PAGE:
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image: The Human Virome

The Human Virome

By Eric Delwart | November 1, 2016

Diverse viruses can be found commingling with human and bacteria cells in and on people’s bodies. Scientists are just beginning to understand how these viruses help and when they can turn pathogenic.

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image: Deep-Sea Viruses Destroy Archaea

Deep-Sea Viruses Destroy Archaea

By Ruth Williams | October 12, 2016

Viruses are responsible for the majority of archaea deaths on the deep ocean floors, scientists show.

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image: An Evolutionary History

An Evolutionary History

By Mary Beth Aberlin | October 1, 2016

Celebrating 30 years and a resurrection

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image: DNA Sequencing: From Tedious to Automatic

DNA Sequencing: From Tedious to Automatic

By Catherine Offord | October 1, 2016

Sequencing has gone from a laborious manual task costing thousands of dollars to a quick and cheap practice that is standard for many laboratories.

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image: Gene Editing: From Roots to Riches

Gene Editing: From Roots to Riches

By Amanda B. Keener | October 1, 2016

Advances in genetic manipulation have simplified the once daunting task of rewriting a gene.

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image: Microscopy’s Growth Through the Years

Microscopy’s Growth Through the Years

By Jenny Rood | October 1, 2016

From confocal fluorescence microscopy to super-resolution and live 3-D imaging, microscopes have changed rapidly since 1986.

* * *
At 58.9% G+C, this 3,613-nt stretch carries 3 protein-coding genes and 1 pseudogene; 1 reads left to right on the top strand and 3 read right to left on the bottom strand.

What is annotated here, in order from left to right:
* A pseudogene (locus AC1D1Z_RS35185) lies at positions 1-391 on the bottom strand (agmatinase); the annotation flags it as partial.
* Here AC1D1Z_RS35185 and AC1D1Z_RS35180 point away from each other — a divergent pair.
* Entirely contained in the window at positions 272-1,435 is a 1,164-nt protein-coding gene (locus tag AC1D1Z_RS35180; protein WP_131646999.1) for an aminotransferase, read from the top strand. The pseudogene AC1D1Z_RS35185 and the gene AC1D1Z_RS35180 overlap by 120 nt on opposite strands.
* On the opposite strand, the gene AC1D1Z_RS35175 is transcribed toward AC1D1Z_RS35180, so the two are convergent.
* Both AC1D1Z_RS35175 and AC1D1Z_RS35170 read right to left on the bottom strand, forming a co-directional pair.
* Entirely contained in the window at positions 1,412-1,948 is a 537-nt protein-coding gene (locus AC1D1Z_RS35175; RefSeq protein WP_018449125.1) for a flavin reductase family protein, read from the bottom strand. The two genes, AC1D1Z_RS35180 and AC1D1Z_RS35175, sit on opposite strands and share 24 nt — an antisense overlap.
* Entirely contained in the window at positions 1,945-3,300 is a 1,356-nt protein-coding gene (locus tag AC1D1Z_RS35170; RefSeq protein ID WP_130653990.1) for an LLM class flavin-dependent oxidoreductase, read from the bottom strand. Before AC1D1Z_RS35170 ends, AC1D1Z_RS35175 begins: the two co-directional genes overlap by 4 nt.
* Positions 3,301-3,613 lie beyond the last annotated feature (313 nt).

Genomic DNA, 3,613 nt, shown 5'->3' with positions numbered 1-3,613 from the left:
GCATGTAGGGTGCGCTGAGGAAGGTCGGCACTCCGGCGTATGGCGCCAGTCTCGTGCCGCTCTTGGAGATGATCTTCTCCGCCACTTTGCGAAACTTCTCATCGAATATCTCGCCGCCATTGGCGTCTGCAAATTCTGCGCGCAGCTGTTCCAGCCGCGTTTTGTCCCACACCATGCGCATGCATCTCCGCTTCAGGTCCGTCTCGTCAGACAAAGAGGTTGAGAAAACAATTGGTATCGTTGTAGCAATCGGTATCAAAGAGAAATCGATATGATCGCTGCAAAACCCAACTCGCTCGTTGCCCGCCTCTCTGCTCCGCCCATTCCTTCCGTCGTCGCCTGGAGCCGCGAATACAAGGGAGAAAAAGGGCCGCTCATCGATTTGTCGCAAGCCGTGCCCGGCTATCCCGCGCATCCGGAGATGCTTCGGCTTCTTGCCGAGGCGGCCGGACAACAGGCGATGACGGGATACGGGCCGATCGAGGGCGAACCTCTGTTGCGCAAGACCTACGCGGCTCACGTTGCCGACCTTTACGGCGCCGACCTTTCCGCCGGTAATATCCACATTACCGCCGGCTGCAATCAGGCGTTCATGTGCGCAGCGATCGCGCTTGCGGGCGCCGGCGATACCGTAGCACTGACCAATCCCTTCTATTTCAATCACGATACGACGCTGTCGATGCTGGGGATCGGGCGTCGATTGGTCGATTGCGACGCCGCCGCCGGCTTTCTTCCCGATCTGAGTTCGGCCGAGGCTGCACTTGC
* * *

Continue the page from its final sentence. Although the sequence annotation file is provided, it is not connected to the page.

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image: New and Old Techniques in Modern Neuroscience

New and Old Techniques in Modern Neuroscience

By Alison F. Takemura | October 1, 2016

Imaging and manipulating the brain has come a long way from electrodes and the patch clamp, though such traditional tools remain essential.

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image: Stem Cells Made Waves in Biology and Medicine

Stem Cells Made Waves in Biology and Medicine

By Karen Zusi | October 1, 2016

Since their introduction to the lab, pluripotent stem cells have gone from research tool to therapeutic, but the journey has been rocky.

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image: Thirty Years of Progress

Thirty Years of Progress

By The Scientist Staff | October 1, 2016

Since The Scientist published its first issue in October 1986, life-science research has transformed from a manual and often tedious task to a high-tech, largely automated process of unprecedented efficiency.

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image: Bacteria and Humans Have Been Swapping DNA for Millennia

Bacteria and Humans Have Been Swapping DNA for Millennia

By Kelly Robinson and Julie Dunning Hotopp | October 1, 2016

Bacteria inhabit most tissues in the human body, and genes from some of these microbes have made their way to the human genome. Could this genetic transfer contribute to diseases such as cancer?

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